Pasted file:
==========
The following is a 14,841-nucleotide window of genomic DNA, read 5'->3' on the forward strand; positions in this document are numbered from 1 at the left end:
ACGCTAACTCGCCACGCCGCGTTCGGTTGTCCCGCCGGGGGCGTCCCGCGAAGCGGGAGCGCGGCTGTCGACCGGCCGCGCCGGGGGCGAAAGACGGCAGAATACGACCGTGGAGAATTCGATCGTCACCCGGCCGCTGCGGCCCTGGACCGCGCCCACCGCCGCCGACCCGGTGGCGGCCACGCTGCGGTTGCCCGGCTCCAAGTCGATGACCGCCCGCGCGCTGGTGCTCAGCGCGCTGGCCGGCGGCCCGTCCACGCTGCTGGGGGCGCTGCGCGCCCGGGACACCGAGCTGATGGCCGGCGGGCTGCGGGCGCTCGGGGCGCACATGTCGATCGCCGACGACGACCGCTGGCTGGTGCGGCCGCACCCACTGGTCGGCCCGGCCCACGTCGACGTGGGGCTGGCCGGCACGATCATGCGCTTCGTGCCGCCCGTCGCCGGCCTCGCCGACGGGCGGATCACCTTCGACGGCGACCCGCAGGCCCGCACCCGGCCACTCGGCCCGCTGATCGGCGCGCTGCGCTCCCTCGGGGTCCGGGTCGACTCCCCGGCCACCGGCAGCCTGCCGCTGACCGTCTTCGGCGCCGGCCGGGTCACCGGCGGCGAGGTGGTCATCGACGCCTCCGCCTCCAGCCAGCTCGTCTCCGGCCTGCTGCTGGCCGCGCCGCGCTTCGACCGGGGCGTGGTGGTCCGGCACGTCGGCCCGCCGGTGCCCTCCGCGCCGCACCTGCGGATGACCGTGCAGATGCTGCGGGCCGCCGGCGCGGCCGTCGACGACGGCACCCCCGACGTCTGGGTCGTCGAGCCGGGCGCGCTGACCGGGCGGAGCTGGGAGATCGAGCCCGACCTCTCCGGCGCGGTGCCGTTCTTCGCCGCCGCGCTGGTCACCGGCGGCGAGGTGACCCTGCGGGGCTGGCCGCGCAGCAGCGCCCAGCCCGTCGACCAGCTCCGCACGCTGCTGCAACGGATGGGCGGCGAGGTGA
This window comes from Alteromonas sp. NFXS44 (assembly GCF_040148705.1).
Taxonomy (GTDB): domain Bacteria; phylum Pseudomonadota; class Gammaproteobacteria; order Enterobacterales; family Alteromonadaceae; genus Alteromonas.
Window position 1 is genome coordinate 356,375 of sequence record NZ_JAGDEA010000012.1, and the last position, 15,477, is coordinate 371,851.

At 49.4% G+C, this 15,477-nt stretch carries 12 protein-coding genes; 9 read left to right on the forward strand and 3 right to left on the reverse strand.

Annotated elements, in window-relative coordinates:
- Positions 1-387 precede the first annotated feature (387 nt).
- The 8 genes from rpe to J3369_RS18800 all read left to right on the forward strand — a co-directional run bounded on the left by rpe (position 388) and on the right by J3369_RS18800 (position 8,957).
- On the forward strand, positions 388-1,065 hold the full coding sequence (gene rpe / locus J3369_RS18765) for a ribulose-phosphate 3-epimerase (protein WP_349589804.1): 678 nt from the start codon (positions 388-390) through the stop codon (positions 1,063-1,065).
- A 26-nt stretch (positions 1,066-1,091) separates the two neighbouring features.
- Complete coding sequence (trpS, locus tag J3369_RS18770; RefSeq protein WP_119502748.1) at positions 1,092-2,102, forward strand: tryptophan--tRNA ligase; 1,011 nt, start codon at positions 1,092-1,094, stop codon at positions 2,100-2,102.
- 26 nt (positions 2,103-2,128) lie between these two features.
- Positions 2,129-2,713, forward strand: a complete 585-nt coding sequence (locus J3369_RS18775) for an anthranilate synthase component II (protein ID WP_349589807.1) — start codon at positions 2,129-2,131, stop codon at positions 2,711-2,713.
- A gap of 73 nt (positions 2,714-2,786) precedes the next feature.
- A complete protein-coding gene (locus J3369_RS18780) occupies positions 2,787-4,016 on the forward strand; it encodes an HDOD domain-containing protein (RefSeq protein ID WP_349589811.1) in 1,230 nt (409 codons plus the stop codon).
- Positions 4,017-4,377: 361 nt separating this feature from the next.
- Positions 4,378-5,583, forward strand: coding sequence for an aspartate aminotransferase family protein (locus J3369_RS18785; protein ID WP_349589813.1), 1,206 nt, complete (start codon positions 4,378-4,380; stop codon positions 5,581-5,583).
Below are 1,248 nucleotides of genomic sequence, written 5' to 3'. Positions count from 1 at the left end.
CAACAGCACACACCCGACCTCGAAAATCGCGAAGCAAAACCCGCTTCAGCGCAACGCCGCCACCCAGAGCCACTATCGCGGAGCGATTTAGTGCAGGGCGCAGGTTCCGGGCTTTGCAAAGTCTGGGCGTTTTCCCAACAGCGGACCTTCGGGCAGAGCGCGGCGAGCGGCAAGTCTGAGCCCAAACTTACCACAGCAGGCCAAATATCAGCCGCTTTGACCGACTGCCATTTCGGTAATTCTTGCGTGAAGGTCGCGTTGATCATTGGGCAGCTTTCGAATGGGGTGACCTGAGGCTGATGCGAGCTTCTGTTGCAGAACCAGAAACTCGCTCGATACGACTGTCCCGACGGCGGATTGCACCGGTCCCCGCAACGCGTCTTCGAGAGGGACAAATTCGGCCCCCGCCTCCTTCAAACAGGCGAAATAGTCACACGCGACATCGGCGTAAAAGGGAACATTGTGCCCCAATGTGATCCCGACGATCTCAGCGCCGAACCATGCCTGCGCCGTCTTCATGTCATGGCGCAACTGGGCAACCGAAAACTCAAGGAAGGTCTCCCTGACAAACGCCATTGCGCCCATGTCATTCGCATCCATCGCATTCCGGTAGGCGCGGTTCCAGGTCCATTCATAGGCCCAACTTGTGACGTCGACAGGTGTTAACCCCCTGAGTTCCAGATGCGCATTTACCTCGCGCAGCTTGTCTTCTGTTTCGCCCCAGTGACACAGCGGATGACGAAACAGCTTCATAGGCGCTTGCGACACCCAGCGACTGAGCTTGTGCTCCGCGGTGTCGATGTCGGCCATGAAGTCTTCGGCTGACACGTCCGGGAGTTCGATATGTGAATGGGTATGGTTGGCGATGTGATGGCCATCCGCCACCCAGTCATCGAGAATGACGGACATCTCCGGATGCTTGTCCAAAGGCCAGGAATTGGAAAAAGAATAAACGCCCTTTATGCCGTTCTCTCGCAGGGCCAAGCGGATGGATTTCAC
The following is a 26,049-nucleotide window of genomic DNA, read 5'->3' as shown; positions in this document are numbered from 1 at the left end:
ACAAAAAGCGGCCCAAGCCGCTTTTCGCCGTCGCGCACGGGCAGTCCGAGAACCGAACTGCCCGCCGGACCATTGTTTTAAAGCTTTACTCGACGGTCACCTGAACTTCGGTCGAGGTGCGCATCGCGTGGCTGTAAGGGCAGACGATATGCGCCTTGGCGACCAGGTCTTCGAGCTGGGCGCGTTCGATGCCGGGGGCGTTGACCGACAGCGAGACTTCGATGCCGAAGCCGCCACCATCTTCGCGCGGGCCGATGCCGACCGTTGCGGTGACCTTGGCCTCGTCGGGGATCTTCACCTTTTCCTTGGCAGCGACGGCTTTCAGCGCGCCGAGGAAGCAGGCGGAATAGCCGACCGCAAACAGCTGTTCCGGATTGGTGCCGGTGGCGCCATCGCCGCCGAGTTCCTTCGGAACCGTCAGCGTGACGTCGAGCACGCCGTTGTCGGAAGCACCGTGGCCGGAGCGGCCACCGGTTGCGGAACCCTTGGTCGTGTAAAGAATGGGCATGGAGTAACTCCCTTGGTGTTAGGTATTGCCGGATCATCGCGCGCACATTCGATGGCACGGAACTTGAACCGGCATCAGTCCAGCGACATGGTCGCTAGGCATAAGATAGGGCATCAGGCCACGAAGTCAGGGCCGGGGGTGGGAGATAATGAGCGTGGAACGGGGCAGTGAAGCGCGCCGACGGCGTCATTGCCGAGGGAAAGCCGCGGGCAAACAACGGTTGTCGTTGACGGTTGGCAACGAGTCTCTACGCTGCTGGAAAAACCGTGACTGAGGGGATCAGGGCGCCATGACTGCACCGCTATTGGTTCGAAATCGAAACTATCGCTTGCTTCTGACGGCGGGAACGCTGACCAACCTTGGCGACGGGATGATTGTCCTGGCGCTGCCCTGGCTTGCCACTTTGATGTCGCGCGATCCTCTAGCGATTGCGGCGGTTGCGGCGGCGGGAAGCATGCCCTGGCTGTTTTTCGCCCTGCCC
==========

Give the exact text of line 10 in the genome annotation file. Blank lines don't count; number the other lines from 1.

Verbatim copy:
- On the forward strand, positions 388-1,065 hold the full coding sequence (gene rpe / locus J3369_RS18765) for a ribulose-phosphate 3-epimerase (protein WP_349589804.1): 678 nt from the start codon (positions 388-390) through the stop codon (positions 1,063-1,065).